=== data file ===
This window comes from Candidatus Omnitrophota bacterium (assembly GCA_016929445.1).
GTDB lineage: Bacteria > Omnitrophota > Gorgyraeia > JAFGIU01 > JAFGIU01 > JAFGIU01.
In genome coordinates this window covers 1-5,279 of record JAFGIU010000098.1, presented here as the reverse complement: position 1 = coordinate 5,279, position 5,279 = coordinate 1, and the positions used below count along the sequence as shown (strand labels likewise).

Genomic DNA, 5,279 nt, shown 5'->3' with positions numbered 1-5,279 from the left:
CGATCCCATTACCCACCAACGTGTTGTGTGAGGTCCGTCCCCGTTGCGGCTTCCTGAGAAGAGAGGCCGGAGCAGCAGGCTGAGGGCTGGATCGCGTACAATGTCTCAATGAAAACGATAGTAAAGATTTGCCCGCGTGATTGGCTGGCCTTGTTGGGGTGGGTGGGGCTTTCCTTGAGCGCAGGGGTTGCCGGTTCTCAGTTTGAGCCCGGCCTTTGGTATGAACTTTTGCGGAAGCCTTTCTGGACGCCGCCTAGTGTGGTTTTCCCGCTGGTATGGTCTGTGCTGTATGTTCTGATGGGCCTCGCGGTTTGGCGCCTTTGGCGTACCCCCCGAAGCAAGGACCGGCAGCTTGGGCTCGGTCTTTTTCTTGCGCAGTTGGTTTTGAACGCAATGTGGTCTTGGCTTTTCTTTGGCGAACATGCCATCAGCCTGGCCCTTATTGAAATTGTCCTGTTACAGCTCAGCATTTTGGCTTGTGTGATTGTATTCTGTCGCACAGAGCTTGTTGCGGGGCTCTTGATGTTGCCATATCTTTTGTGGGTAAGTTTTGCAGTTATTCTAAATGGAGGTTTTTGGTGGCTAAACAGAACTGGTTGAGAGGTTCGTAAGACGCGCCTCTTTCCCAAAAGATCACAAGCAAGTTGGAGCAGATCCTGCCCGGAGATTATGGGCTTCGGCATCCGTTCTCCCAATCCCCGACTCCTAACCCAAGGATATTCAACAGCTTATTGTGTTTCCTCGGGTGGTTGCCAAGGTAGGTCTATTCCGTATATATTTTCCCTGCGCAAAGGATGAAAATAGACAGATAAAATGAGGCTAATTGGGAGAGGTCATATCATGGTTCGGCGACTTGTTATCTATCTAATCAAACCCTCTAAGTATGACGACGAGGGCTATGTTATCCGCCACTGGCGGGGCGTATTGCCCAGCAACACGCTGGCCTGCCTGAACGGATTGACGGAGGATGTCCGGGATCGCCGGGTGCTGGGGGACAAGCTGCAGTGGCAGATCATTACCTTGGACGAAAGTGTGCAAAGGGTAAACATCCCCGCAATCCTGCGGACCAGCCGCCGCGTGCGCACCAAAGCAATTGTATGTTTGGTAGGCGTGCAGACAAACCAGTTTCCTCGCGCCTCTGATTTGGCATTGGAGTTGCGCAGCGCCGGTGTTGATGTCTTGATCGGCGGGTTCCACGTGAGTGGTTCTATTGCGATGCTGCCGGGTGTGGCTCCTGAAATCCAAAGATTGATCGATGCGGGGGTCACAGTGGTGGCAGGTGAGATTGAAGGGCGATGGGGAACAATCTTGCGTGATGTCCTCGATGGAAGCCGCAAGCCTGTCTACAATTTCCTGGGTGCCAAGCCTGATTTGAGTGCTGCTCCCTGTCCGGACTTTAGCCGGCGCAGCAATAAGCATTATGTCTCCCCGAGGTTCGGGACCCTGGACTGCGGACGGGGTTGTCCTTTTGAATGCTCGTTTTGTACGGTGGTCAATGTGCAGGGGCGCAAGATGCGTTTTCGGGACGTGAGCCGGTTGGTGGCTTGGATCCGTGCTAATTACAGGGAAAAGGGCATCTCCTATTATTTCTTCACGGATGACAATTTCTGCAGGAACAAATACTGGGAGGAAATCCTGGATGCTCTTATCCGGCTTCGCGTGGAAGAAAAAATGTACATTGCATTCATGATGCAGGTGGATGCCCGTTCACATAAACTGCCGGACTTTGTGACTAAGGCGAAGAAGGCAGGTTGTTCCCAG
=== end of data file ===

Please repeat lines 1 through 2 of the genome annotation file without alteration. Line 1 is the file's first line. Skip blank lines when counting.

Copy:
This window comes from Candidatus Omnitrophota bacterium (assembly GCA_016929445.1).
GTDB lineage: Bacteria > Omnitrophota > Gorgyraeia > JAFGIU01 > JAFGIU01 > JAFGIU01.